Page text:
He does not belittle the complaints of the South, but pleads for mutual forbearance. If there are defects in the organic framework of the nation, let them be discussed and amended if necessary in a constitutional convention. No justice can be done to this inaugural in a condensation; it should be studied line by line; it is one of the great classics of American literature and history. Thus he ended: "I am loth to close. We are not enemies, but friends. We must not be enemies. Though passion may have strained, it must not break our bonds of affection. The mystic chords of memory, stretching from every battlefield and patriot's grave to every living heart and hearthstone all over this broad land, will yet swell the chorus of the Union when again touched, as surely they will be, by the better angels of our nature."

Through the weeks that followed, Lincoln was plunged in a sea of perplexities, while the nation seemed weltering in chaos, with nothing clear but the steady purpose of the Confederate leaders to maintain their position and achieve complete independence by the shortest road. Lincoln had formed a Cabinet including some very able and some ordinary men, with one—Seward—of highest promise and at first of most disappointing performance. He regarded himself as the real power in the administration; he underrated alike the gravity of the situation and the President's ability to cope with it; he trusted to conciliation and smooth assurance; and he tried to take the reins of control into his own hands—an attempt which Lincoln quietly foiled. The President and his Cabinet were as yet strangers to each other. In the Senate (the House was not in session), Douglas assailed the President's position, and declared three courses to be open: Constitutional redress of the South's grievances; the acceptance of Secession; or its forcible repression,—the first the best, the last the worst. Three commissioners of the Confederacy were in Washington, refused official recognition, but holding some indirect intercourse with Seward, which they apparently misunderstood and exaggerated. A swarm of office-seekers, like Egyptian locusts, beset the President amid his heavy cares. The border States, trembling in the balance, called for the wisest handling. Heaviest and most pressing was the problem what to do with Fort Sumter. Closely beleaguered, with failing supplies, it must soon fall unless relieved. Almost impossible to relieve or save it, said the army officers; easy to slip in supplies, contradicted the naval officers. Leave Sumter to fall and you dishearten the North, urged Chase and Blair in the Cabinet; answered Seward, Reinforce it, and you provoke instant war.

Lincoln answered the question in his own way. He was true to the principle he had laid down in his inaugural,—to maintain the essential rights of the national government, but with the least possible exercise of force. He would "hold, occupy, and possess the property and places belonging to the government, and collect the duties and imports"—that and nothing more. Practically the only "property and places" now left to the government at the South were Forts Sumter and Pickens. To yield them without effort was to renounce the minimum of self-assertion he had reserved to the nation.

As to the means of supply, he had recourse to the best instrument that offered,—a scheme proposed by Captain Fox, an energetic naval officer, who planned a relief expedition of five vessels to be privately dispatched from New York and try to run past the batteries. The expedition was quickly fitted out and sent, in early April. According to promise, in case of any such action, notice was telegraphed to the Governor of South Carolina. He communicated with the Confederate government at Montgomery. That government was bent on maintaining, without further debate, its full sovereignty over the coasts and waters within its jurisdiction. There is no need to impute a deliberate purpose to rouse and unite the South by bloodshed, any more than there is reason to impute to Lincoln a crafty purpose to inveigle the South into striking the first blow. Each acted straight in the line of their open and avowed purpose,—Lincoln, to retain the remaining vestige of national authority at the South; the Confederacy, to make full and prompt assertion of its entire independence.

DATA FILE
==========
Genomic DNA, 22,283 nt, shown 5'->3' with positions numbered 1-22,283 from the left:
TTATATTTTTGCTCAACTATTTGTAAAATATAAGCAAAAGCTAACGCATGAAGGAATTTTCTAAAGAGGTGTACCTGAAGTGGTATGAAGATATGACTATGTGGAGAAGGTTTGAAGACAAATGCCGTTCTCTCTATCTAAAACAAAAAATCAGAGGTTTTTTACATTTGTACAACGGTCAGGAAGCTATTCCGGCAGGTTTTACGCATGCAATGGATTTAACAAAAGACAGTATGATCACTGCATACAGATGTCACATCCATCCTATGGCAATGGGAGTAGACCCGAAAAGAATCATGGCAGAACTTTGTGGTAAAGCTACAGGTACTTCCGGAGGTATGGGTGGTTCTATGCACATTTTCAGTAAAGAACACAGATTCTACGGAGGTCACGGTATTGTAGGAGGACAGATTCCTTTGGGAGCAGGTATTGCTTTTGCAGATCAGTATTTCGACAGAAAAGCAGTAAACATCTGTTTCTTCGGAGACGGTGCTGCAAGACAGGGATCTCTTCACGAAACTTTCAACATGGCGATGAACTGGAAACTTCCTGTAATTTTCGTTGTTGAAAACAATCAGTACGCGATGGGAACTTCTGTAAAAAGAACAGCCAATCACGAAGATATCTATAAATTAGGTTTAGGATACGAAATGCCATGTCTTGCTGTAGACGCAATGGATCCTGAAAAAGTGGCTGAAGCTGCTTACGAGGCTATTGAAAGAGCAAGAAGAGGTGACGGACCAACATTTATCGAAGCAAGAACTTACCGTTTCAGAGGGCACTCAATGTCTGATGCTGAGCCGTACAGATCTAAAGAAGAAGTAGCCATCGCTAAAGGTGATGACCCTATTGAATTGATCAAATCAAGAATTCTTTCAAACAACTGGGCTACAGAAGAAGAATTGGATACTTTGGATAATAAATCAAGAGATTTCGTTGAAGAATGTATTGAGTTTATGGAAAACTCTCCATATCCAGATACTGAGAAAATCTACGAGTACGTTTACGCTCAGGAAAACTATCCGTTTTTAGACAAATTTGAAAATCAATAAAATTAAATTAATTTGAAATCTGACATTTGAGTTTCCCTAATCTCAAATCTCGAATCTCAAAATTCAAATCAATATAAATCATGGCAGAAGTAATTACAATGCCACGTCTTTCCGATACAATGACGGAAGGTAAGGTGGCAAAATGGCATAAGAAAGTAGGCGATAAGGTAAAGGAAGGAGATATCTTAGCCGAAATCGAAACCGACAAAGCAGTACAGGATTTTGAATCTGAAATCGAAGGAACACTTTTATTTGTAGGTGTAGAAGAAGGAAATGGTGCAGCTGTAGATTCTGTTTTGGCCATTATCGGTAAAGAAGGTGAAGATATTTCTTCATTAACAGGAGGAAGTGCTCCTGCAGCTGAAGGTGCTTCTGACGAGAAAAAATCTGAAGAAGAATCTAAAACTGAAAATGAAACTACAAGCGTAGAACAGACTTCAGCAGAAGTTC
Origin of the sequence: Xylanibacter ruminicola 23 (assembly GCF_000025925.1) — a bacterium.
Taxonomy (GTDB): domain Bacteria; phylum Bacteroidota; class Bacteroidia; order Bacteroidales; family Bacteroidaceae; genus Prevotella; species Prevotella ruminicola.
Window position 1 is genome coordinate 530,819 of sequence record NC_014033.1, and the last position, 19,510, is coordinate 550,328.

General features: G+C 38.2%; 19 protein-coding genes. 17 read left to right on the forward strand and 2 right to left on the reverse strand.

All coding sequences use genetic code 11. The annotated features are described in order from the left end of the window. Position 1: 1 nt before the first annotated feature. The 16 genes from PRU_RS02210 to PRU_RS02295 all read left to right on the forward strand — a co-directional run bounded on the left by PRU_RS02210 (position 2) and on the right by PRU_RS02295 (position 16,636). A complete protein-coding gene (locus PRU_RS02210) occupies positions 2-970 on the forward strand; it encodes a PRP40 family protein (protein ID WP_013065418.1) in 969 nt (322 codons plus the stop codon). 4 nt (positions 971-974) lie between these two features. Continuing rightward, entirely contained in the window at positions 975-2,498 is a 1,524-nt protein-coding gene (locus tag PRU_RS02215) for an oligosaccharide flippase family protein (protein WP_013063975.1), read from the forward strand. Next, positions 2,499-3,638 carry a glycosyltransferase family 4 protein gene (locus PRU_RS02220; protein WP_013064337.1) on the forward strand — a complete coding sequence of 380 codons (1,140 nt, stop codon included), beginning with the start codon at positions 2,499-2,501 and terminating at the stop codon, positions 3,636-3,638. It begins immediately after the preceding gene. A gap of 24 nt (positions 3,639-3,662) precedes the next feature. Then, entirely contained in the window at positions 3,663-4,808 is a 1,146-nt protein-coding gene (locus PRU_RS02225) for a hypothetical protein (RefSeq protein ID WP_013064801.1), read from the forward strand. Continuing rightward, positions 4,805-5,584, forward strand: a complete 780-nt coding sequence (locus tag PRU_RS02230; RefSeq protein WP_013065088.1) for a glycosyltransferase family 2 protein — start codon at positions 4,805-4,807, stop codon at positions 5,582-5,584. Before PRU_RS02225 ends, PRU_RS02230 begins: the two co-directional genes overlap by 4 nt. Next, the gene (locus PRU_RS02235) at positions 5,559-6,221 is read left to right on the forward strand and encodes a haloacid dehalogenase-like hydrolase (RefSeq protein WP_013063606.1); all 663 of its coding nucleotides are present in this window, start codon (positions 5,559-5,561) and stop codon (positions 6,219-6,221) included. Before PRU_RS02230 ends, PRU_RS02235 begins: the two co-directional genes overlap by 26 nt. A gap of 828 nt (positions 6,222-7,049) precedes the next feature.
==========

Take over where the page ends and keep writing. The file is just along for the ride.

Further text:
Orders were telegraphed from Montgomery, and General Beauregard, commanding the Charleston forces, sent to Major Anderson a summons to surrender. It was rejected; and the circle of forts opened fire and Sumter fired back. The roar of those guns flashed by telegraph over the country. In every town and hamlet men watched and waited with a tension which cannot be described. All the accumulated feeling of months and years flashed into a lightning stroke of emotion. All day Friday and Saturday, April 12, 13, men watched the bulletins, and talked in brief phrases, and were conscious of a passion surging through millions of hearts. Saturday evening came the word,—the fort had yielded. After a thirty-four hours' fight, overmatched, the expected relief storm-delayed, his ammunition spent, his works on fire, Anderson had capitulated.

There was a Sunday of intense brooding all over the land. Next morning, April 15, came a proclamation from the President. The laws of the United States, it declared, were opposed and their execution obstructed in seven States, by combinations too powerful to be suppressed by the ordinary course of judicial proceedings; and the militia of the States, to the number of 75,000 were called to arms for three months to suppress the combinations and cause the laws to be duly executed.

The North rose as one man to the call. Party divisions were forgotten. Douglas went to the President and pledged his support. Regiments from Pennsylvania and Massachusetts hurried to the capital. Every Northern State hastened to fill its assigned quota of militia. No less promptly the South rallied to defend the seceding States from invasion. The Virginia convention voted Secession two days after the President's proclamation, and the people's vote ratified it by six to one. North Carolina, Tennessee, and Arkansas joined the Confederacy. Maryland, Kentucky, and Missouri, wavered and were distracted, but as State organizations remained in the Union, while their populations divided.

Constitutional logic, argumentation, distinctions between holding the national property and invasion, all vanished in the fierce breath of war. Between union and disunion, argument was exhausted, and the issue was to be tried out by force. In a day a great peaceful people resolved itself into two hostile armies.